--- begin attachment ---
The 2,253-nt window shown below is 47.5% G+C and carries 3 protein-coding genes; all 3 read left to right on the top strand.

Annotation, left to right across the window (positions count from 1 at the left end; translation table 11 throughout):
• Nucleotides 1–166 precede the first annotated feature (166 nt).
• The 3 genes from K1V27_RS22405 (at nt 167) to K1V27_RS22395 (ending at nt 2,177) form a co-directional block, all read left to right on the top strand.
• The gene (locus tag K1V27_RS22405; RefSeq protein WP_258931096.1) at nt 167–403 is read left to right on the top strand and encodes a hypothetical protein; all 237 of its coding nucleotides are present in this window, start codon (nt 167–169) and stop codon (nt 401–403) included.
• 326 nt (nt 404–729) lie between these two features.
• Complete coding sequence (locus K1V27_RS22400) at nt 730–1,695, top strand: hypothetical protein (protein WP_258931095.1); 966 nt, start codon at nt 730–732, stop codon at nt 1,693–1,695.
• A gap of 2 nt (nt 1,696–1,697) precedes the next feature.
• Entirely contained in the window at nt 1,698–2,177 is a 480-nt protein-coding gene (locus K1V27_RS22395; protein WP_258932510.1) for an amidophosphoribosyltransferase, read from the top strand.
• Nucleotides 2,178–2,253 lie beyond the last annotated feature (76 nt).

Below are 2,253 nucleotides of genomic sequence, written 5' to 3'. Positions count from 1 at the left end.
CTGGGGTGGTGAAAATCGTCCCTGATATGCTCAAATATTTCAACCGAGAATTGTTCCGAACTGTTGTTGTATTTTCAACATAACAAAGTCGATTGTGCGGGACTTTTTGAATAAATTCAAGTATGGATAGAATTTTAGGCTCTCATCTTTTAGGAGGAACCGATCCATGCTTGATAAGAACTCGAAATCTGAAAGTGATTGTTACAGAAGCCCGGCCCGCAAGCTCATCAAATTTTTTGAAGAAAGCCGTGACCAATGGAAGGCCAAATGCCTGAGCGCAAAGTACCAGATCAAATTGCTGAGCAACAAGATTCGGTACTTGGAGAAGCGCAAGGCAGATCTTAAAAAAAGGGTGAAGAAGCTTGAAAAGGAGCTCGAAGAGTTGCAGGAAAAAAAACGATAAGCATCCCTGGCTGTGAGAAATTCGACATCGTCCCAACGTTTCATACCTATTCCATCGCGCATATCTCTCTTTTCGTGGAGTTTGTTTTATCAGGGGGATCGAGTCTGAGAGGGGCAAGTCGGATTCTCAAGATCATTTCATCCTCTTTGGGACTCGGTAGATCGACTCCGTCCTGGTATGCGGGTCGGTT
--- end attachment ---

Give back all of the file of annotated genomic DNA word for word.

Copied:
The 2,253-nt window shown below is 47.5% G+C and carries 3 protein-coding genes; all 3 read left to right on the top strand.

Annotation, left to right across the window (positions count from 1 at the left end; translation table 11 throughout):
• Nucleotides 1–166 precede the first annotated feature (166 nt).
• The 3 genes from K1V27_RS22405 (at nt 167) to K1V27_RS22395 (ending at nt 2,177) form a co-directional block, all read left to right on the top strand.
• The gene (locus tag K1V27_RS22405; RefSeq protein WP_258931096.1) at nt 167–403 is read left to right on the top strand and encodes a hypothetical protein; all 237 of its coding nucleotides are present in this window, start codon (nt 167–169) and stop codon (nt 401–403) included.
• 326 nt (nt 404–729) lie between these two features.
• Complete coding sequence (locus K1V27_RS22400) at nt 730–1,695, top strand: hypothetical protein (protein WP_258931095.1); 966 nt, start codon at nt 730–732, stop codon at nt 1,693–1,695.
• A gap of 2 nt (nt 1,696–1,697) precedes the next feature.
• Entirely contained in the window at nt 1,698–2,177 is a 480-nt protein-coding gene (locus K1V27_RS22395; protein WP_258932510.1) for an amidophosphoribosyltransferase, read from the top strand.
• Nucleotides 2,178–2,253 lie beyond the last annotated feature (76 nt).

Below are 2,253 nucleotides of genomic sequence, written 5' to 3'. Positions count from 1 at the left end.
CTGGGGTGGTGAAAATCGTCCCTGATATGCTCAAATATTTCAACCGAGAATTGTTCCGAACTGTTGTTGTATTTTCAACATAACAAAGTCGATTGTGCGGGACTTTTTGAATAAATTCAAGTATGGATAGAATTTTAGGCTCTCATCTTTTAGGAGGAACCGATCCATGCTTGATAAGAACTCGAAATCTGAAAGTGATTGTTACAGAAGCCCGGCCCGCAAGCTCATCAAATTTTTTGAAGAAAGCCGTGACCAATGGAAGGCCAAATGCCTGAGCGCAAAGTACCAGATCAAATTGCTGAGCAACAAGATTCGGTACTTGGAGAAGCGCAAGGCAGATCTTAAAAAAAGGGTGAAGAAGCTTGAAAAGGAGCTCGAAGAGTTGCAGGAAAAAAAACGATAAGCATCCCTGGCTGTGAGAAATTCGACATCGTCCCAACGTTTCATACCTATTCCATCGCGCATATCTCTCTTTTCGTGGAGTTTGTTTTATCAGGGGGATCGAGTCTGAGAGGGGCAAGTCGGATTCTCAAGATCATTTCATCCTCTTTGGGACTCGGTAGATCGACTCCGTCCTGGTATGCGGGTCGGTT